Probably everyone finds it difficult to summarize the lawyer-speak intricacies of the PIPA, SOPA, E-PARASITE legislation. Very few, however, are confused about the clear threat such legislation presents to freedoms of press, speech, and due process. On January 18, 2012 many websites went partially or completely black for the day in protest. Let’s take a scatter-shot look around and find a few reflective comments.
A headline at International Business Times read “What is SOPA? Possible Consequences that Could Ruin the Internet”.
Vice.com ran a headline: “The Author of SOPA Is a Copyright Violator”. DailyTech.com also headlined it, and it reads in part: “….SOPA Author Caught Stealing Work”.
A report by TorrentFreak.com had this to say: ….”we felt that there was at least one place that warranted further investigation – the U.S. House of Representatives. Since it’s the birthplace of the pending SOPA bill, we wondered how many of the employees there have engaged in unauthorized copying. The answer is yet again unambiguous – they pirate a lot.”
SaveTheInternet.com posted a LIST of Legislators that support PIPA, as well as those that oppose it.
Techdirt.com headlined a list of high-profile “famous people” and then summed up with: “….When even the very people that the entertainment industry insists it’s ‘protecting’ with these bills are being quite vocal against them, you have to wonder why they’re being pushed so hard? Once again, it seems that these bills aren’t about protecting artists at all. They’re about protecting the gatekeepers, who want to control those artists….”.
Another headline at that site read: “Raging Grannies Come Out Against SOPA/PIPA”. They specifically identify both of California’s senators as supporting bad legislation.
The Inquirer.net posted with: “THE MAN who founded the world wide web, Tim Berners-Lee, has hit out at SOPA and PIPA legislation.” TheHill.com headlined: “Congress wants to censor you”.
ArsTechnica.com headlined in part with: “PIPA support collapses….”. “An Ars Technica survey of Senators’ positions on PIPA turned up only two Democrats, Ben Cardin (D-MD) and Jeff Merkley (D-OR), who announced their opposition on Wednesday. The other 11 Senators who announced their opposition on Wednesday were all Republicans.”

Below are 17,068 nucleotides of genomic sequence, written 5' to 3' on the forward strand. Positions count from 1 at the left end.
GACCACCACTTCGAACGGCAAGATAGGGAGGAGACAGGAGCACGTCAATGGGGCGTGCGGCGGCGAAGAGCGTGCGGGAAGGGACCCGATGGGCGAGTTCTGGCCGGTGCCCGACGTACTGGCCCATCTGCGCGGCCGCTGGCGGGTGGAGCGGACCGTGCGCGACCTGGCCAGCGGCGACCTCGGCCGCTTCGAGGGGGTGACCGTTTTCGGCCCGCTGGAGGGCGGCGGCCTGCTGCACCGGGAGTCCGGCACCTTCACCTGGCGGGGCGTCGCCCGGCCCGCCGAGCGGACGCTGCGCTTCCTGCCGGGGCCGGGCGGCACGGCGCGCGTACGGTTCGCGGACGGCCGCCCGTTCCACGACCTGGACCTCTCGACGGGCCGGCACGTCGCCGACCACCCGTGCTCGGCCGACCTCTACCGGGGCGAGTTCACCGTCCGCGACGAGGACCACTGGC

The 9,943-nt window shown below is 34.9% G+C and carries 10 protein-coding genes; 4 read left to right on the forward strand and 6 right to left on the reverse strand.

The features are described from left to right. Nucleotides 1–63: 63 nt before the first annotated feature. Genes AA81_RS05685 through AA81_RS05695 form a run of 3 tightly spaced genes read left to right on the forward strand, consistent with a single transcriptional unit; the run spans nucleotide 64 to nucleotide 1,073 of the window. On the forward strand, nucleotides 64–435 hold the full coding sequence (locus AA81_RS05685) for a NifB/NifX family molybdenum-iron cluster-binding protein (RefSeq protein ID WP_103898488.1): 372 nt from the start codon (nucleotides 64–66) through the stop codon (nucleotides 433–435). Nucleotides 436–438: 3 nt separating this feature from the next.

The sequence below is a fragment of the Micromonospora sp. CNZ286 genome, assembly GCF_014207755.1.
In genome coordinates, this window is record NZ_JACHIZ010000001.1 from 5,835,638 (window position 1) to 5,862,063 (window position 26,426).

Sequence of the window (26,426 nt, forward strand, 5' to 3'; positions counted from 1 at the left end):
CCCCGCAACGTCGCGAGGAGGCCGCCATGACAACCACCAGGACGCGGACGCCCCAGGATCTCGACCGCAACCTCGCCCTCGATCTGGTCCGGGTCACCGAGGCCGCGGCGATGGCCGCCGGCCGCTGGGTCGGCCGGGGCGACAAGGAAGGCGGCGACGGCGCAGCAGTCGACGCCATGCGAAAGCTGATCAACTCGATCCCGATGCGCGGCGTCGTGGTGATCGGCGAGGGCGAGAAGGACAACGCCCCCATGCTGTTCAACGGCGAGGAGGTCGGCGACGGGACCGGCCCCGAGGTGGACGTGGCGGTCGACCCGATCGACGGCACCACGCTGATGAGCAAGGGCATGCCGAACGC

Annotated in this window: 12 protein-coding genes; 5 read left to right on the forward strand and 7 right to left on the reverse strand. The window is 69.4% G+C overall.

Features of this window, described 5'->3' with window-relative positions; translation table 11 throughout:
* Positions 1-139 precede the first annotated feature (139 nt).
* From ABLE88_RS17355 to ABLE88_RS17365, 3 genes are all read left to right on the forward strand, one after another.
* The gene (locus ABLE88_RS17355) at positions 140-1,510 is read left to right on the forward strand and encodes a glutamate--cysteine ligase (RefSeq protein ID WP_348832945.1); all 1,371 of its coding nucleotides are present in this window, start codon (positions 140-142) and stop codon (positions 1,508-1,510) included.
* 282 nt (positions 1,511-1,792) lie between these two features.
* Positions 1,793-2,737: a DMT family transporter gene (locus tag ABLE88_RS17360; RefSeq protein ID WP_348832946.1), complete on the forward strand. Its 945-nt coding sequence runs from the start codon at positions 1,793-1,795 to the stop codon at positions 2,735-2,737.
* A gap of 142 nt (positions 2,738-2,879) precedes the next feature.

Georgia State University’s GSUsignal.com ran with: “American values in retrograde motion”….The Protect IP Act (PIPA) extended indefinite quarantine without trial or charge to American citizens….Since Sept. 11 we have gradually signed off our rights, one-by-one….”.
Many technology experts are certain that had PIPA / SOPA laws existed at the beginning of the internet, Twitter, Facebook ,YouTube, Reddit, DropBox and many more, would not exist today.
Large numbers of constitutional lawyers and highly qualified observers state clearly, that PIPA and SOPA disregard and violate constitutional requirements for due process in lawful proceedings, and are a clear and present danger to freedoms of press and speech. A Viacom executive, testifying before Congress, said the overwhelming majority of piracy is coming from “about twenty websites”. It would seem to be obvious that the SOPA, PIPA, E-PARASITE nuclear bombs of censorship legislation are not needed to deal with “twenty websites”.
Perhaps most telling of all, BusinessInsider.com headlined: “Yes, SOPA Is Awful, But These 3 Things Are Even Scarier”.
Quoting their article, item number three says: “President Obama really did sign the NDAA into law on New Year’s Eve, while most of us were distracted with celebrations and (too much) champagne.”
“It really does contain an indefinite detention provision, which according to law professor Jonathan Turley in The Guardian (and nearly everyone else!), allows the government to detain its own citizens without trial, and without charge.”
“It was a symbolic moment, to say the least. With Americans distracted with drinking and celebrating, Obama signed one of the greatest rollbacks of civil liberties in the history of our country … and citizens partied in unwitting bliss into the New Year,” he wrote.”
SOPA, PIPA, E-PARASITE legislation is not about preventing piracy or theft.
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